Suppose I fit a Binomial regression and obtain the point estimates and variance-covariance matrix of the regression coefficients. That will allow me to get a CI for the expected proportion of successes in a future experiment, $p$, but I need a CI for the observed proportion. There have been a few related answers posted, including simulation (suppose I don't want to do that) and a link to Krishnamoorthya et al (which does not quite answer my question).
My reasoning is as follows: if we use just the Binomial model, we are forced to assume that $p$ is sampled from Normal distribution (with the corresponding Wald CI) and therefore it is impossible to get CI for the observed proportion in closed form. If we assume that $p$ is sampled from beta distribution, then things are much easier because the count of successes will follow Beta-Binomial distribution. We will have to assume that there is no uncertainty in the estimated beta parameters, $\alpha$ and $\beta$.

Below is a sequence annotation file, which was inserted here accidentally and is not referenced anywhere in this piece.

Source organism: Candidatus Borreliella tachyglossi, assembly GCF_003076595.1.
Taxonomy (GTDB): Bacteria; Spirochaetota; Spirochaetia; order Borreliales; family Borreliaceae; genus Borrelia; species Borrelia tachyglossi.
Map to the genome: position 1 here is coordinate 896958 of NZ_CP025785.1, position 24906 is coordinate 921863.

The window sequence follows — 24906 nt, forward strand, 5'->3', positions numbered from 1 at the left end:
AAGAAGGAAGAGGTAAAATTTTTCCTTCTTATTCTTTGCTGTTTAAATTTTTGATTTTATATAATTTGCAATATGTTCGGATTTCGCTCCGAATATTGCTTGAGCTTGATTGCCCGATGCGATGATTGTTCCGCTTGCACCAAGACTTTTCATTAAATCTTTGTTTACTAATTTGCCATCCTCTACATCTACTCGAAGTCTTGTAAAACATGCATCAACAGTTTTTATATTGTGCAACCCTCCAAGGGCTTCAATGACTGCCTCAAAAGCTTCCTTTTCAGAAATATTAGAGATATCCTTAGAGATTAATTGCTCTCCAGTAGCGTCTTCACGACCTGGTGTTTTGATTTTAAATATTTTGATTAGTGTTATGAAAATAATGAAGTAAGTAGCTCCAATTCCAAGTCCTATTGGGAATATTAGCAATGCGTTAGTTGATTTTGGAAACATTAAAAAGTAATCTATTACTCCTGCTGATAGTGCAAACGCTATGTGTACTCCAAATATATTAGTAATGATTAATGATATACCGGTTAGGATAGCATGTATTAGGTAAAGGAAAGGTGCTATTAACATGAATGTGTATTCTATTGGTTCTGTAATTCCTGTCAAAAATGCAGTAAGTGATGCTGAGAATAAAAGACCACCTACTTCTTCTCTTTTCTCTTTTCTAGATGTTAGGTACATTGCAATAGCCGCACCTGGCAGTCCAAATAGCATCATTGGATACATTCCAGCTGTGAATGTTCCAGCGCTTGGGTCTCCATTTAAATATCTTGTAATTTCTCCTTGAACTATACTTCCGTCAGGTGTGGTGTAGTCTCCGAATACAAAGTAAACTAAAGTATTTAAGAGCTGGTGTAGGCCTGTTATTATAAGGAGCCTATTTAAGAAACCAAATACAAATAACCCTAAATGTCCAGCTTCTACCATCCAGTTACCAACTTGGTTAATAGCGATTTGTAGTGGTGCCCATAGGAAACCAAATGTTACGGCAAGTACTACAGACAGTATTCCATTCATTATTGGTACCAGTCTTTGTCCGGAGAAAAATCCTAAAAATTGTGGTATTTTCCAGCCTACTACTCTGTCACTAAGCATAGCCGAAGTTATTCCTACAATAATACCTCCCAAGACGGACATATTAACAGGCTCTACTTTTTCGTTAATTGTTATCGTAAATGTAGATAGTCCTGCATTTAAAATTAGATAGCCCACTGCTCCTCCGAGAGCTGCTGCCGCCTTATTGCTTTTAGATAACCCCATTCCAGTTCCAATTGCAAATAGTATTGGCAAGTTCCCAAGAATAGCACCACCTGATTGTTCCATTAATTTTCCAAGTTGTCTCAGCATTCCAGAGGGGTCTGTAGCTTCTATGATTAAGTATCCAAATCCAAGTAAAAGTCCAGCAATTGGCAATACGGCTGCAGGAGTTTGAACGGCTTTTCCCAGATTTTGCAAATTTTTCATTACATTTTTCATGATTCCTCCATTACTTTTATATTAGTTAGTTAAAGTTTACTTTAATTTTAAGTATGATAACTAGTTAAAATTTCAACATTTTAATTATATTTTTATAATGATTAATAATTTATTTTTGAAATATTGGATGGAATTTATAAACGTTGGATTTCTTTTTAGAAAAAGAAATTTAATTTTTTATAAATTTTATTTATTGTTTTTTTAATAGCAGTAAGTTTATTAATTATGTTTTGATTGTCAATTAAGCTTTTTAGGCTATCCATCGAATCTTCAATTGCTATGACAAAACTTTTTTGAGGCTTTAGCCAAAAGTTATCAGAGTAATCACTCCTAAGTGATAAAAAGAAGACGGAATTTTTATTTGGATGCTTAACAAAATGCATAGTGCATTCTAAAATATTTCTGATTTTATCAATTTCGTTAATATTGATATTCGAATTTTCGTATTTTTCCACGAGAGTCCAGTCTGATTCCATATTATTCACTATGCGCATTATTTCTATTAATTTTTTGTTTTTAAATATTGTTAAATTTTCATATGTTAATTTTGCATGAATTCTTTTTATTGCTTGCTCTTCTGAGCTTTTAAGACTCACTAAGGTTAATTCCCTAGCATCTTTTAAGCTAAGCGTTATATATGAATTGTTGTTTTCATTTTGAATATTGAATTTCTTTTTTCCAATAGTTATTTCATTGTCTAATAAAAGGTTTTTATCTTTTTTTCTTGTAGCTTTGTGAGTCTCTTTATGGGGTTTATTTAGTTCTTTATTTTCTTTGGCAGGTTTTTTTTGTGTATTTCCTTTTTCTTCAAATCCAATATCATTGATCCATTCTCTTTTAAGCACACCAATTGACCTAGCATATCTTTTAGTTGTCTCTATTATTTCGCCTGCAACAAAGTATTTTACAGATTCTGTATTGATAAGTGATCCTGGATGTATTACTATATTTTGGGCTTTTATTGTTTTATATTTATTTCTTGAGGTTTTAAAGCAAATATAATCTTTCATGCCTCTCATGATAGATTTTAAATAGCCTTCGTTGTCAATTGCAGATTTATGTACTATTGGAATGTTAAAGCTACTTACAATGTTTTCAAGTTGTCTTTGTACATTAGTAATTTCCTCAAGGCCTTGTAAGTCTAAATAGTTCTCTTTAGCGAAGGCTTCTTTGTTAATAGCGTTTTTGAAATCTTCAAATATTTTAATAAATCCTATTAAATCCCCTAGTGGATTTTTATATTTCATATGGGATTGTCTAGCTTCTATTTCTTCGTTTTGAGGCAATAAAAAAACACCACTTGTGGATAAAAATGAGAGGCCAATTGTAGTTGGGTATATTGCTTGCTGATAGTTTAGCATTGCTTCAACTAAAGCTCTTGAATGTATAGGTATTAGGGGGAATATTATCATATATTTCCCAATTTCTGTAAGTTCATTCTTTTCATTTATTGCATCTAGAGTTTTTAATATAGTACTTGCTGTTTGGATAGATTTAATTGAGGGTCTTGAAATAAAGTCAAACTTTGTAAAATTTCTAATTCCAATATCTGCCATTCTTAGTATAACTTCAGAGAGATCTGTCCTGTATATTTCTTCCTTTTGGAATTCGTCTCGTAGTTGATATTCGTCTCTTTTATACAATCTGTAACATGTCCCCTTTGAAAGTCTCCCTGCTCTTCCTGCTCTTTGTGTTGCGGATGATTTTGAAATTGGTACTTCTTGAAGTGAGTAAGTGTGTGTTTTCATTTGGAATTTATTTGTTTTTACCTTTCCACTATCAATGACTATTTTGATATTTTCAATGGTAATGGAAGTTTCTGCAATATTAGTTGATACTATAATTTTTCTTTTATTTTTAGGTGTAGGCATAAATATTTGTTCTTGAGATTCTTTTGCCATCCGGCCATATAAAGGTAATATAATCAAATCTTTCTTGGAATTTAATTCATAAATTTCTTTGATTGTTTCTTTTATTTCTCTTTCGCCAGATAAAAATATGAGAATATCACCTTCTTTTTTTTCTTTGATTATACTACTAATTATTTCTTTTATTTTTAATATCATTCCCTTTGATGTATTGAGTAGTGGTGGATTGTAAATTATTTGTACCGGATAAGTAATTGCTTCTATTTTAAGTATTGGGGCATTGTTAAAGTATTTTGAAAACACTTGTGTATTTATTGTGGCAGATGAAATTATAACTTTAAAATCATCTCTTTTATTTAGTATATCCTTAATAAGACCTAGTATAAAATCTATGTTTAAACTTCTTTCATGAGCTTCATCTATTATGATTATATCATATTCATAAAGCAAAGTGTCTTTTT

There are three questions:
1) A theoretical one: is it ok to use just the point estimates of beta parameters? I know that to construct a CI for future observation in multiple linear regression
$Y = x'\beta + \epsilon, \epsilon \sim N(0, \sigma^2)$
they do that w.r.t. error term variance, $\sigma^2$. I take it (correct me if I am wrong) that the justification is that in practice $\sigma^2$ is estimated with a far greater precision than the regression coefficients and we won't gain much by trying to incorporate the uncertainty of $\sigma^2$. Is a similar justification applicable to the estimated beta parameters, $\alpha$ and $\beta$?
2) What package is better (R: gamlss-bb, betareg, aod?; I also have access to SAS).
3) Given the estimated beta parameters, is there an (approximate) shortcut to get the quantiles (2.5%, 97.5%) for the count of future successes or, better yet, for the proportion of future successes under Beta-Binomial distribution.